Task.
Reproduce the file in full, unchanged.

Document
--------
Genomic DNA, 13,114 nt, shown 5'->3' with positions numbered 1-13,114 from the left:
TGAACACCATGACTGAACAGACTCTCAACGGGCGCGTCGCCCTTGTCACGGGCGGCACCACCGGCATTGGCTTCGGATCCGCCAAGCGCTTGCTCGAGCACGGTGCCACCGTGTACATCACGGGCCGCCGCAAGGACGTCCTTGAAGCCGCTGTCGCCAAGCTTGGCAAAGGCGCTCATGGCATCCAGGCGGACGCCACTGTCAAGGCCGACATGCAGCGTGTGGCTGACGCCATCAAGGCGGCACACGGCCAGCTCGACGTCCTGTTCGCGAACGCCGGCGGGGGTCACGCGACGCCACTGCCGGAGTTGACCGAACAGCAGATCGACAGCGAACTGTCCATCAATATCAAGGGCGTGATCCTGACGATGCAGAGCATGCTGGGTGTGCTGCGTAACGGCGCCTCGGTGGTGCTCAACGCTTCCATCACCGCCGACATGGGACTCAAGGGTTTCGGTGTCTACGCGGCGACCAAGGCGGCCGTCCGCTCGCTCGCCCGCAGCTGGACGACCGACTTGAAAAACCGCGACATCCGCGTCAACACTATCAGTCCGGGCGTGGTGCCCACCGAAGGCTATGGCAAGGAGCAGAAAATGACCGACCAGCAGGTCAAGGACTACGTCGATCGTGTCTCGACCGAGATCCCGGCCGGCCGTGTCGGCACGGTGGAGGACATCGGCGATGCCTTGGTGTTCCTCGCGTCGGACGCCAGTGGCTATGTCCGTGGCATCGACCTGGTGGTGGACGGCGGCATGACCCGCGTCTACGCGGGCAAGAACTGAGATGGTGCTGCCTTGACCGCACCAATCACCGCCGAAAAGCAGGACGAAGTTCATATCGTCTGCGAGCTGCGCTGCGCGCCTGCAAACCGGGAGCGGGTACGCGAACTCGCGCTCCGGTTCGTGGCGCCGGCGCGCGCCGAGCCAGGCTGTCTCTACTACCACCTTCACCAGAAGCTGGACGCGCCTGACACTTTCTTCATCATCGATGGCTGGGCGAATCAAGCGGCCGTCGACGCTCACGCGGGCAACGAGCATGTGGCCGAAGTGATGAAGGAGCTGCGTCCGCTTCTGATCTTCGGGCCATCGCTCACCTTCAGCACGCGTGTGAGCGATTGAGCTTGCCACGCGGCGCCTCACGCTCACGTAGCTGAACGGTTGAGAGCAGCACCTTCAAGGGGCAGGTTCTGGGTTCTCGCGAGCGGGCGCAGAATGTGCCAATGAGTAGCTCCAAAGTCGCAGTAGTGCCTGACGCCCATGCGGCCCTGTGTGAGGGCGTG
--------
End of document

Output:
Genomic DNA, 13,114 nt, shown 5'->3' with positions numbered 1-13,114 from the left:
TGAACACCATGACTGAACAGACTCTCAACGGGCGCGTCGCCCTTGTCACGGGCGGCACCACCGGCATTGGCTTCGGATCCGCCAAGCGCTTGCTCGAGCACGGTGCCACCGTGTACATCACGGGCCGCCGCAAGGACGTCCTTGAAGCCGCTGTCGCCAAGCTTGGCAAAGGCGCTCATGGCATCCAGGCGGACGCCACTGTCAAGGCCGACATGCAGCGTGTGGCTGACGCCATCAAGGCGGCACACGGCCAGCTCGACGTCCTGTTCGCGAACGCCGGCGGGGGTCACGCGACGCCACTGCCGGAGTTGACCGAACAGCAGATCGACAGCGAACTGTCCATCAATATCAAGGGCGTGATCCTGACGATGCAGAGCATGCTGGGTGTGCTGCGTAACGGCGCCTCGGTGGTGCTCAACGCTTCCATCACCGCCGACATGGGACTCAAGGGTTTCGGTGTCTACGCGGCGACCAAGGCGGCCGTCCGCTCGCTCGCCCGCAGCTGGACGACCGACTTGAAAAACCGCGACATCCGCGTCAACACTATCAGTCCGGGCGTGGTGCCCACCGAAGGCTATGGCAAGGAGCAGAAAATGACCGACCAGCAGGTCAAGGACTACGTCGATCGTGTCTCGACCGAGATCCCGGCCGGCCGTGTCGGCACGGTGGAGGACATCGGCGATGCCTTGGTGTTCCTCGCGTCGGACGCCAGTGGCTATGTCCGTGGCATCGACCTGGTGGTGGACGGCGGCATGACCCGCGTCTACGCGGGCAAGAACTGAGATGGTGCTGCCTTGACCGCACCAATCACCGCCGAAAAGCAGGACGAAGTTCATATCGTCTGCGAGCTGCGCTGCGCGCCTGCAAACCGGGAGCGGGTACGCGAACTCGCGCTCCGGTTCGTGGCGCCGGCGCGCGCCGAGCCAGGCTGTCTCTACTACCACCTTCACCAGAAGCTGGACGCGCCTGACACTTTCTTCATCATCGATGGCTGGGCGAATCAAGCGGCCGTCGACGCTCACGCGGGCAACGAGCATGTGGCCGAAGTGATGAAGGAGCTGCGTCCGCTTCTGATCTTCGGGCCATCGCTCACCTTCAGCACGCGTGTGAGCGATTGAGCTTGCCACGCGGCGCCTCACGCTCACGTAGCTGAACGGTTGAGAGCAGCACCTTCAAGGGGCAGGTTCTGGGTTCTCGCGAGCGGGCGCAGAATGTGCCAATGAGTAGCTCCAAAGTCGCAGTAGTGCCTGACGCCCATGCGGCCCTGTGTGAGGGCGTG